Campaign Confidential: Money
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Campaign Confidential: Money

Torontoist Environment Editor Chris Tindal is currently engaged in a federal by-election campaign. This weekly column is an attempt to offer a “behind the scenes” glimpse into what it’s like to be that mysterious Other: a politician.
tindal_cc2.jpgSuccessful election campaigns require money, and that funding obviously has to come from donors. I’ve noticed a number of misconceptions about how political campaigns are funded, probably due to the fact that election financing laws have changed frequently over the last few years. The issue usually comes up when I hear someone make an assumption about where political parties get their money, or when a volunteer suggests an illegal (but otherwise great) idea to raise or save money.
Here are some things you should know about federal election campaigns and money. (General disclaimer: the following should not be considered an authoritative or exhaustive description of federal election laws. Also note that provincial and municipal laws are different.)

  • Corporate donations are illegal. A perception persists that large political parties are bankrolled by corporations, but that isn’t true (at least in a direct sense). That includes both monetary donations and “in kind” donations in the form of services or resources.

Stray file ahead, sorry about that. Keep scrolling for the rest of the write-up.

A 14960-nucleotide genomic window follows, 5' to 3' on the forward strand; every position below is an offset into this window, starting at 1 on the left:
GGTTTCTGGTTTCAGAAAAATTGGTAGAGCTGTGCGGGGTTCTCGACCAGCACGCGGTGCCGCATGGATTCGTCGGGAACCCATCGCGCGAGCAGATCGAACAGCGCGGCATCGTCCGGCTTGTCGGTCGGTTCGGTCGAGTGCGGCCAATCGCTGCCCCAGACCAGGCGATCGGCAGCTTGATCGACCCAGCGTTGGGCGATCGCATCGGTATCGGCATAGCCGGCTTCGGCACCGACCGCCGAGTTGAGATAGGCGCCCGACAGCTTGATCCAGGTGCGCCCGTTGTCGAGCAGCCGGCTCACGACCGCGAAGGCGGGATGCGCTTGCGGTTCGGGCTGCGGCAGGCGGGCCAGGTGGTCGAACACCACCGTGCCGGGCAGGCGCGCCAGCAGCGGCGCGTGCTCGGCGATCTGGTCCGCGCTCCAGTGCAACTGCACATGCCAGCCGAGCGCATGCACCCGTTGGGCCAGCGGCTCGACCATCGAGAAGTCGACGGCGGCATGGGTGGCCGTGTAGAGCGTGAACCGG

• Union donations are also illegal, same as corporate.
  • Individual donations are limited to $1,100 at the local level and $1,100 at the federal level. (So you can’t just find one rich friend to pay for your whole campaign.)
  • If you’re the candidate, you get to donate an extra $1,100 to your own campaign, but no more.
  • Individual “in-kind” donations are also limited when that individual is in the business of providing the service she or he provides to your campaign. For example, if your friend is a professional designer, they’re only allowed to do $1,100 worth of design for you for free. On the other hand, your other friend who isn’t a professional designer can do as much free design for you as they want.
  • Spending limits for each riding are determined based on the number of registered voters. In Toronto Centre, the spending limit for each campaign is around $88,000. Top campaigns typically spend the maximum.
  • Each party gets $1.75 (indexed to inflation, now closer to $2) per vote per year from Elections Canada based on their most recent general election results. However, that funding goes directly to the central party and is not necessarily distributed to each local riding, where the money to run a local campaign is often raised and spent.
  • The average amount donated to a political party is around $80 (it varies from party to party). So, in order to fully fund an $88,000 campaign, you’ll need to find about 1100 people to donate to your campaign. So unless you’re exceptionally popular, your Facebook friends won’t be enough.